On this afternoon, one client was a woman who had stopped taking her young H.I.V.-positive grandson to the clinic every month. When we arrived in their neighborhood, Peter asked passers-by if they knew the family. Most said no.
Finally, a young boy stepped forward, led us across muddy paths and rows of shacks, and pointed out their home. No one was there, and it was clear no one had been for some time. A neighbor said they’d left for somewhere else a month before.
Next was a young disabled patient whose mother used to take her to the clinic. When we located the dwelling, we found the young woman, who was 20, sprawled in the dirt. She appeared to be suffering from serious neurological and cognitive problems.
The woman living next door told Peter that one recent morning she woke up to find that the mother — her sister — had disappeared, with no forwarding information. She knew nothing about her niece’s medical condition, she said, as Peter tried to discuss arrangements to get the girl back into treatment.
But that day it was the decision of the young widow to continue praying instead of returning to the clinic that haunted Peter. Her determination to ignore the medical realities underscored the limitations of his efforts.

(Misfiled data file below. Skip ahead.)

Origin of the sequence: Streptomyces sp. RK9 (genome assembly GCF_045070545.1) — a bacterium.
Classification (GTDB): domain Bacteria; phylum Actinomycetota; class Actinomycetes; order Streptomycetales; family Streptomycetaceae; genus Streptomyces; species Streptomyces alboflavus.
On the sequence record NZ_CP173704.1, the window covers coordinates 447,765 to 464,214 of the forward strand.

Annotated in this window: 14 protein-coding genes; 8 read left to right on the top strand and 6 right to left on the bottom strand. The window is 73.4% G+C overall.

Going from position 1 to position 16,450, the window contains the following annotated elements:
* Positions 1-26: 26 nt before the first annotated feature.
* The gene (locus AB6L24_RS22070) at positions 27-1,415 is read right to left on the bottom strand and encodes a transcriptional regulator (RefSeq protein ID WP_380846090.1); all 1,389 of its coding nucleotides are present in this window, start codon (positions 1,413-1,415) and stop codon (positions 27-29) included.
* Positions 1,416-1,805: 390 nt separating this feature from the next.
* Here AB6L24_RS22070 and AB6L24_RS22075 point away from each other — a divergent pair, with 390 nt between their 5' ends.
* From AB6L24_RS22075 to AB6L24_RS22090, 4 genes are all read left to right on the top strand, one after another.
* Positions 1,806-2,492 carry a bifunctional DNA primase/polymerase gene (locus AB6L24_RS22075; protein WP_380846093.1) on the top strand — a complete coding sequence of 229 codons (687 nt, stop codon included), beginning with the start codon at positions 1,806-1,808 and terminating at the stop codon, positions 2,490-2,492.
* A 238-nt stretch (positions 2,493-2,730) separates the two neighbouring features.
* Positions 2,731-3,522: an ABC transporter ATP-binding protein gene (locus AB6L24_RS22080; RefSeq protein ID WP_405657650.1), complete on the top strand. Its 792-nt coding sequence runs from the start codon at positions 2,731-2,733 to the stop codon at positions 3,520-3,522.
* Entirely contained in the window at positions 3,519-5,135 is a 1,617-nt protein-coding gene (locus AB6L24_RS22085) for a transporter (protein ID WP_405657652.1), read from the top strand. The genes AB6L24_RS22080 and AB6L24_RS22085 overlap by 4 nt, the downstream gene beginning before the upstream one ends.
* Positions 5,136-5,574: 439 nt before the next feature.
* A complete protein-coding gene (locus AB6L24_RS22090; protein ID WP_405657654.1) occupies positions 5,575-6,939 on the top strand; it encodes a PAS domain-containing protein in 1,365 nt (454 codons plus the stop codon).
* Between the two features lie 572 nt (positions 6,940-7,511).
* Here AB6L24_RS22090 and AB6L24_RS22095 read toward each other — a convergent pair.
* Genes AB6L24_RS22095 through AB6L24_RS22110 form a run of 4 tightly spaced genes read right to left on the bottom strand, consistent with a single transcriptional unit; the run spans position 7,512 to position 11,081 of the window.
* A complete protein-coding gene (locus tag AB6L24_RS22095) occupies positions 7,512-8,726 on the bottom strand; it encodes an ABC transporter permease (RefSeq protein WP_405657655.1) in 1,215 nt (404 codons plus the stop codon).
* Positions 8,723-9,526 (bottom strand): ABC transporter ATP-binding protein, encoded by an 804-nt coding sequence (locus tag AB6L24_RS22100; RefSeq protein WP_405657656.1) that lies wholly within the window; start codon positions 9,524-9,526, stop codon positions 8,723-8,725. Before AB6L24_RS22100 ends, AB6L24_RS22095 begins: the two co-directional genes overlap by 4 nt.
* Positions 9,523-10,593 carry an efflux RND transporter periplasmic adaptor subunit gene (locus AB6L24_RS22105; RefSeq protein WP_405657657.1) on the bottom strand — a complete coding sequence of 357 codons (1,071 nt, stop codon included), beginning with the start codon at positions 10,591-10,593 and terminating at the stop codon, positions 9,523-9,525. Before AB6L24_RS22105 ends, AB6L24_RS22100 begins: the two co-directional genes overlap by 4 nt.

When the woman insisted that faith would heal her, Peter challenged her gently. “Even at the clinic, people are praying and still getting medication, because H.I.V. is in the body and blood,” he said.
She acknowledged that she’d recently tested positive a second time, but that did not dissuade her. “I’m still hoping to be tested again and be negative,” she said softly.
Peter and I stood up. He knew there was nothing more to say. He wished her well, encouraged her one last time to return. She smiled and shook her head.
Tuesday, October 26, 2010
The NY Times:
Posted by BA Haller at 9:36 AM